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Source: Zig Lambo of The Energy Report (8/14/12)
David Talbot of Dundee Securities sees the tides rising in uranium markets, but not every stock price will recover in-step. Talbot's strategy is to focus on a good story, and he has identified uranium exploration, development and production companies with compelling growth profiles. In this exclusive interview with The Energy Report, Talbot explains why investors should build positions while the spot price is still sluggish.
The Energy Report: In your last interview, "The Uranium Industry Is Alive and Well," Germany and Japan looked determined to shift away from nuclear power. Now, it looks like Germany is having second thoughts on its plans to shut down all nuclear plants by 2022, and Japan has restarted one reactor, with more to come. What's your general industry view at this time?
David Talbot: We are still bullish on the uranium sector because the nuclear power industry is moving forward and demand is behaving somewhat predictably. Supply will make all the difference in the world. The U.S./Russia Megatons to Megawatts program will go off-line in 2013, which will remove 24 million pounds (Mlb) of secondary supply from the equation. Meanwhile, there are five more reactors in the planning or construction phases globally than there were before the disaster at Fukushima occurred. There are 430 reactors currently in operation worldwide, and 160 reactors are being planned now. The trend is clear: There is still growth in nuclear power.
On the supply side, the world uses 176.7 Mlb of uranium each year, according to the World Nuclear Association. The reactors under construction alone will account for a 13% increase in demand, approaching 200 Mlb of uranium required annually. This does not factor in any reactors in the planning stages. Mining companies are not matching that in the short to mid-term-they need higher uranium prices to make larger-scale and typically low-grade projects economic, and miners are optimistic that will happen. Uranium exploration expenses rose to about $2 billion worldwide last year.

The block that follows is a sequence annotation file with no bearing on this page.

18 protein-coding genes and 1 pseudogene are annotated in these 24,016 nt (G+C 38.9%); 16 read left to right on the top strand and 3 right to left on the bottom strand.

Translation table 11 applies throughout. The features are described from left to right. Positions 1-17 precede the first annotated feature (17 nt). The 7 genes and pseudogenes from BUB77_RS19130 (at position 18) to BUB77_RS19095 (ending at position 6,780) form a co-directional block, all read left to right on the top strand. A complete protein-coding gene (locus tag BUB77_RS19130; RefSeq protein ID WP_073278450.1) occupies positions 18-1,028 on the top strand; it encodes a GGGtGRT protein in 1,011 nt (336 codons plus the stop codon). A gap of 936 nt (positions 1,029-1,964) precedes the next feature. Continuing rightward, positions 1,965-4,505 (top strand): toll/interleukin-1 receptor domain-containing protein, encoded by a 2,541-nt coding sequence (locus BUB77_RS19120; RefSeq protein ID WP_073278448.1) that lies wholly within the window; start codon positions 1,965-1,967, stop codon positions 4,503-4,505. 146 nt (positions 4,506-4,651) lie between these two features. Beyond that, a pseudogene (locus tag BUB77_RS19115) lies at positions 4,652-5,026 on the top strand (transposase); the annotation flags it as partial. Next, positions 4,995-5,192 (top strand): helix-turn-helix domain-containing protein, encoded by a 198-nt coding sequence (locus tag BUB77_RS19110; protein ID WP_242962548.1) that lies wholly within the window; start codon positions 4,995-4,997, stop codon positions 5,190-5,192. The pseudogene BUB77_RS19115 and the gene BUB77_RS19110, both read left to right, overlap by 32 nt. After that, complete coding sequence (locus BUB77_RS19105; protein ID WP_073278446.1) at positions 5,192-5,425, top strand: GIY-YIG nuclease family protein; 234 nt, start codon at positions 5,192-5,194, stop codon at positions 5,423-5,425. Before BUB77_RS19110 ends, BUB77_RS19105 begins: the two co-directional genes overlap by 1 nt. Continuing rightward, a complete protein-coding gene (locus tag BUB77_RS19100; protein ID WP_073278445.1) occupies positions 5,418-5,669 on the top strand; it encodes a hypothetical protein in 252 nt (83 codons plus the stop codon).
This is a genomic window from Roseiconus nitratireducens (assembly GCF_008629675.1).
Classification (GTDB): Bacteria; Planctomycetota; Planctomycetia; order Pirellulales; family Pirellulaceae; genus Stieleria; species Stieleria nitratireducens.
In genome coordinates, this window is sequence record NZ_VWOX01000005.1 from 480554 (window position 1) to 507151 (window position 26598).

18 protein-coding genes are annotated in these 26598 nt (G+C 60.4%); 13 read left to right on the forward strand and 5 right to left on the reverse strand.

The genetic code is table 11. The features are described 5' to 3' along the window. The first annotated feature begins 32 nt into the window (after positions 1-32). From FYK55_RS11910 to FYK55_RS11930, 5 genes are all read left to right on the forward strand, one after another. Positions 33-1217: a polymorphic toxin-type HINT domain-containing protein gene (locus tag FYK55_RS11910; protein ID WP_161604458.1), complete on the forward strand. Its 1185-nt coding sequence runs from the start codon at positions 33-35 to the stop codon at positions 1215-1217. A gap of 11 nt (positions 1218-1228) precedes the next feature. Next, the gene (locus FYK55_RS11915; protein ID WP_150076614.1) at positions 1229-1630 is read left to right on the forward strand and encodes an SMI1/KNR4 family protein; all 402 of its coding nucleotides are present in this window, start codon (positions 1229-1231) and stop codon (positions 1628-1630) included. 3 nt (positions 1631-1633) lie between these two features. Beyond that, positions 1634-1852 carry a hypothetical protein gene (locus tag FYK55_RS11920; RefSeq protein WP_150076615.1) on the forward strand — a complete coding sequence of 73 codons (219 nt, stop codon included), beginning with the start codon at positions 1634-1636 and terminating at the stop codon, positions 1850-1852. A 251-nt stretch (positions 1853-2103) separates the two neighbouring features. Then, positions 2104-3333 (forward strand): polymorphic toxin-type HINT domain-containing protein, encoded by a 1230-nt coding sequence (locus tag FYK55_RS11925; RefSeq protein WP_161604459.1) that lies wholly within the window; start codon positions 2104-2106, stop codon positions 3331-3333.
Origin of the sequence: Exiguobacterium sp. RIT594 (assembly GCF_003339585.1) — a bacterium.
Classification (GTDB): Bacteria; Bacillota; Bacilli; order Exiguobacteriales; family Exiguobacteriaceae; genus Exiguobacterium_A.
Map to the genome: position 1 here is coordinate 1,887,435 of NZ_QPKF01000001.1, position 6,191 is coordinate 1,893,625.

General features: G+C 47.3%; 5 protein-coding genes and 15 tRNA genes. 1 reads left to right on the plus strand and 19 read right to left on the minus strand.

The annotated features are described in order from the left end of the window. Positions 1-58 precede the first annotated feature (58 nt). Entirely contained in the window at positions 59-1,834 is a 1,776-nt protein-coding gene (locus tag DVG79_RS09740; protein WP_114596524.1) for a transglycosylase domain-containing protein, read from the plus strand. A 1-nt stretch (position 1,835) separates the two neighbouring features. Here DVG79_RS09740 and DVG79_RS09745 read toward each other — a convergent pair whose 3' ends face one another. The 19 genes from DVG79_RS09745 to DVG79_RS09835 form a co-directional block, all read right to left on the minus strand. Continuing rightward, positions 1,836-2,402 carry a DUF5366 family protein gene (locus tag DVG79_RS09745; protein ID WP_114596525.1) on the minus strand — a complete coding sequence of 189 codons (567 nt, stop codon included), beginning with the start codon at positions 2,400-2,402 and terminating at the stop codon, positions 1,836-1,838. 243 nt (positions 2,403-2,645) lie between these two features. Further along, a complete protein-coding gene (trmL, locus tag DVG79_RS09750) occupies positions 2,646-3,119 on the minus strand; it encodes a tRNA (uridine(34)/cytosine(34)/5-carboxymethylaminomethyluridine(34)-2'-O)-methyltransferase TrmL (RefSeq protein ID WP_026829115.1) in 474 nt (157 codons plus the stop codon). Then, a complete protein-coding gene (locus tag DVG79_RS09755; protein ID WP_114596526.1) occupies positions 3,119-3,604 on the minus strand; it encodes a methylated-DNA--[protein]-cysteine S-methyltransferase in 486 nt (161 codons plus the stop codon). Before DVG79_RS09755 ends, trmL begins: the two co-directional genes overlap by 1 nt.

As for Germany, its demand accounts for only 9 Mlb a year, or about 3% of world demand by 2020. I believe its government did overreact, and it is apparently having second thoughts, based on economic realities. We don't think Germany's opinion on nuclear power has changed much. But the country is struggling with rising electricity prices and facing pressure from industry. Finally, China matters. Its 15 reactors now produce just 2% of its electricity, and there are 26 reactors under construction and 51 more planned. Last year, China produced only 10% of the electricity that the U.S. reactors produce. It already uses 17 Mlb per year, and that figure is climbing quickly and should be in line with U.S. figures in the next seven years. Chinese demand is a major force driving the industry. While we believe that renewables should be a growing part of the energy mix, they are intermittent generation sources and can't necessarily handle a large proportion of baseload demand. Many alternative energy sources are still in their infancy and expensive.
TER: So, despite the negative thoughts about nuclear power, it really is the only viable alternative to coal at this point, other than natural gas.
DT: I think so. We are seeing a lot more natural gas use these days, primarily in Japan, which is spending about $100 million (M) a day on energy imports. If Japan wants to maintain its way of life, it really must turn the reactors back on or risk losing jobs. A couple of reactors have started up and two more restarts are under discussion. I think this is going to help boost sentiment in the sector and ultimately increase uranium demand, which should improve spot prices from the current U.S. $49.50/lb level.